What is the difference between ++i and i++ in c?



In C, ++ and -- operators are called increment and decrement operators. They are unary operators needing only one operand. Hence ++ as well as -- operator can appear before or after the operand with same effect. 

That means both i++ and ++i will be equivalent.

i=5;
i++;
printf("%d",i);

and 

i=5
++i;
printf("%d",i);

both will make i=6.

However, when increment expression is used along with assignment operator, then operator precedence will come into picture. 

i=5;
j=i++;

In this case, precedence of = is higher than postfix ++. So, value of i is assigned to i before incrementing i. Here j becomes 5 and i becomes 6.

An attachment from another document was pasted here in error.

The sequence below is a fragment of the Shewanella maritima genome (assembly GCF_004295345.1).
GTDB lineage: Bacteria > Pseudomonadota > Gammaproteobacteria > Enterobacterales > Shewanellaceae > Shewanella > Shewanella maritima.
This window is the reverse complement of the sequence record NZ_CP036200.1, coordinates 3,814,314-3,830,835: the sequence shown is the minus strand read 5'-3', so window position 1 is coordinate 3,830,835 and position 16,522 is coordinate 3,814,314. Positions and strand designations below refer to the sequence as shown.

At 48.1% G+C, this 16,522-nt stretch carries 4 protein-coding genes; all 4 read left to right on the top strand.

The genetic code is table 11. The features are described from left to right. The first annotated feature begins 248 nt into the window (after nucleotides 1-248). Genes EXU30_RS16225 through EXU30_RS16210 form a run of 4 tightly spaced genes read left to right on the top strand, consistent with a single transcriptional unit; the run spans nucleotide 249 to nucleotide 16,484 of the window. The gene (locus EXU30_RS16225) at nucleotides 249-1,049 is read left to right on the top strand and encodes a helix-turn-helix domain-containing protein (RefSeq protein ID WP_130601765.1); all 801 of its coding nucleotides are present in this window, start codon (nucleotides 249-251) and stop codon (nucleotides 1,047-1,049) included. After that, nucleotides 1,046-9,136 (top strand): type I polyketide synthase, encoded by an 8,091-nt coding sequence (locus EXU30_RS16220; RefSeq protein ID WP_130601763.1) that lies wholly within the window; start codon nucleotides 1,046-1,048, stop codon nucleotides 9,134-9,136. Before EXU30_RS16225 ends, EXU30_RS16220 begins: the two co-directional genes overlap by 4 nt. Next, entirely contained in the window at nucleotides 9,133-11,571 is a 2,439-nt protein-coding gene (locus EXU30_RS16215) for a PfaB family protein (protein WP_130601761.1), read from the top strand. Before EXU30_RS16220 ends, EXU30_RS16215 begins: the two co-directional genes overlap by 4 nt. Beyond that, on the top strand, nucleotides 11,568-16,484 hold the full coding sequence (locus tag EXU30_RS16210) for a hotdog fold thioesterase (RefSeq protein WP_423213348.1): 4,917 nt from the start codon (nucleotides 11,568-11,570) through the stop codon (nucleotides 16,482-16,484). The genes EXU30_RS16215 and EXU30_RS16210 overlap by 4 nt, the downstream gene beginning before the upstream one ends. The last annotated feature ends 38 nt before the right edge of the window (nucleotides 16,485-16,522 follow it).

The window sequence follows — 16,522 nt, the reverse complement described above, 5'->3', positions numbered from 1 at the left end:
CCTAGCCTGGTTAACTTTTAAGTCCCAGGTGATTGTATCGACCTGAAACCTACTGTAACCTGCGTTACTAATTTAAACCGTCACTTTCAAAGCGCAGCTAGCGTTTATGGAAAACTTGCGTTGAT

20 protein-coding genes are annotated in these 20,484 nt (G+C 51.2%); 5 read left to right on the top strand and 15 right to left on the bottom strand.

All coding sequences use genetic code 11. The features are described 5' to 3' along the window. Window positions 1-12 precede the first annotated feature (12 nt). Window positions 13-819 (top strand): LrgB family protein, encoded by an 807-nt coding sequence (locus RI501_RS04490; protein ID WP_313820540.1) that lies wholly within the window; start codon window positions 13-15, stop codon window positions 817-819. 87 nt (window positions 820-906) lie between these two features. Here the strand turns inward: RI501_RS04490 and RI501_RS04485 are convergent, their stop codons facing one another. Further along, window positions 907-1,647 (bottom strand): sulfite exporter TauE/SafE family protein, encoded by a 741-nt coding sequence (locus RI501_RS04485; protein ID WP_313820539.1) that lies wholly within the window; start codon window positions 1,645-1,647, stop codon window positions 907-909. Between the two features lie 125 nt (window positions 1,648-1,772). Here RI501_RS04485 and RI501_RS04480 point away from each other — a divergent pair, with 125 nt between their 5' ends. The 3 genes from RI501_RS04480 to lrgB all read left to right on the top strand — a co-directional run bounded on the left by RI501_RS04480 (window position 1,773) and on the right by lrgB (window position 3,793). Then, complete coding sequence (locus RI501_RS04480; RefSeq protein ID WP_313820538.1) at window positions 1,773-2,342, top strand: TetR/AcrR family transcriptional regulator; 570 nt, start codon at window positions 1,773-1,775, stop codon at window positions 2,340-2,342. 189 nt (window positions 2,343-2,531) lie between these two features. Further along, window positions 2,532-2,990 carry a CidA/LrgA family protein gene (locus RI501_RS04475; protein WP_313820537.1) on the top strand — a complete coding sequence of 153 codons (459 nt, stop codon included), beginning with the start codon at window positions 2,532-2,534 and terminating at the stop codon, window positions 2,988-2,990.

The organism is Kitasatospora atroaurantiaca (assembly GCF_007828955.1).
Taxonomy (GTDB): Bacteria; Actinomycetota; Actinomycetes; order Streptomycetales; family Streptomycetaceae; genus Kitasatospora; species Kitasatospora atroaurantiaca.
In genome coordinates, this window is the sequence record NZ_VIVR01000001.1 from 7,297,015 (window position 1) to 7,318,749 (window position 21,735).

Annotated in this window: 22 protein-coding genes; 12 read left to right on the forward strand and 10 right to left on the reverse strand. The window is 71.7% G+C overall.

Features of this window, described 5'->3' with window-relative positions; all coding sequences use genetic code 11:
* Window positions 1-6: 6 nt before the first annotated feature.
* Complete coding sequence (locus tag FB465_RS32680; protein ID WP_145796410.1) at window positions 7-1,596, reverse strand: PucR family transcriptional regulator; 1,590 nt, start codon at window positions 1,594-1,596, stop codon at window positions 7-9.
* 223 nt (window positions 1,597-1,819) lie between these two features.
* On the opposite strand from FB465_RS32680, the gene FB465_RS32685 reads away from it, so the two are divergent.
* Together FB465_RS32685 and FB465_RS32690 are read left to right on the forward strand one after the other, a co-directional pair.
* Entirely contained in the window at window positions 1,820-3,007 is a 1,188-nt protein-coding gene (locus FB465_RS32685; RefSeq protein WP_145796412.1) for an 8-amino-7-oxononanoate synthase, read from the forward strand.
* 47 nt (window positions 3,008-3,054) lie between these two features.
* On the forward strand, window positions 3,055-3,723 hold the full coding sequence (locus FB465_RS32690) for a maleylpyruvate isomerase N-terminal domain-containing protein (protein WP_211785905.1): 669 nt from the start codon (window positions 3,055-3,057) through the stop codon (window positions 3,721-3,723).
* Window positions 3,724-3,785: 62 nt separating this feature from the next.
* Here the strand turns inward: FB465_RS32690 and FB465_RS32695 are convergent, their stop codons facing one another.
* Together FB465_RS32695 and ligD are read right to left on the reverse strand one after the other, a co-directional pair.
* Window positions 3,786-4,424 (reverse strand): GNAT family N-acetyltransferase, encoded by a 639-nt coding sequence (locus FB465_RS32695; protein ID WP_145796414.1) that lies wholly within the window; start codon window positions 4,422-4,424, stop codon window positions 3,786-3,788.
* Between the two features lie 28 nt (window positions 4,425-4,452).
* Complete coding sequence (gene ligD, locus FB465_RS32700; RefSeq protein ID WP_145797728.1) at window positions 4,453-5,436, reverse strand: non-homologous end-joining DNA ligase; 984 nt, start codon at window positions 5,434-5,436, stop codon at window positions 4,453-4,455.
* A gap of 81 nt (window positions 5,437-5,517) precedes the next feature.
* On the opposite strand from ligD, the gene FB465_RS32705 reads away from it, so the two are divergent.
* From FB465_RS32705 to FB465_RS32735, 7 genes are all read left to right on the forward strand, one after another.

i=5;
j=++i;

In this case, precedence of prefix ++ is more than = operator. So i will increment first and the incremented value is assigned to j Here i and j both become 6.

#include <stdio.h>
int main() {
   int i=5,j;
   j=i++;
   printf ("
after postfix increment i=%d j=%d", i,j);    i=5;    j=++i;    printf ("
after prefix increment i=%d j=%d",i,j);    return 0; }

The output is

after postfix increment i=6 j=5
 after prefix increment i=6 j=6

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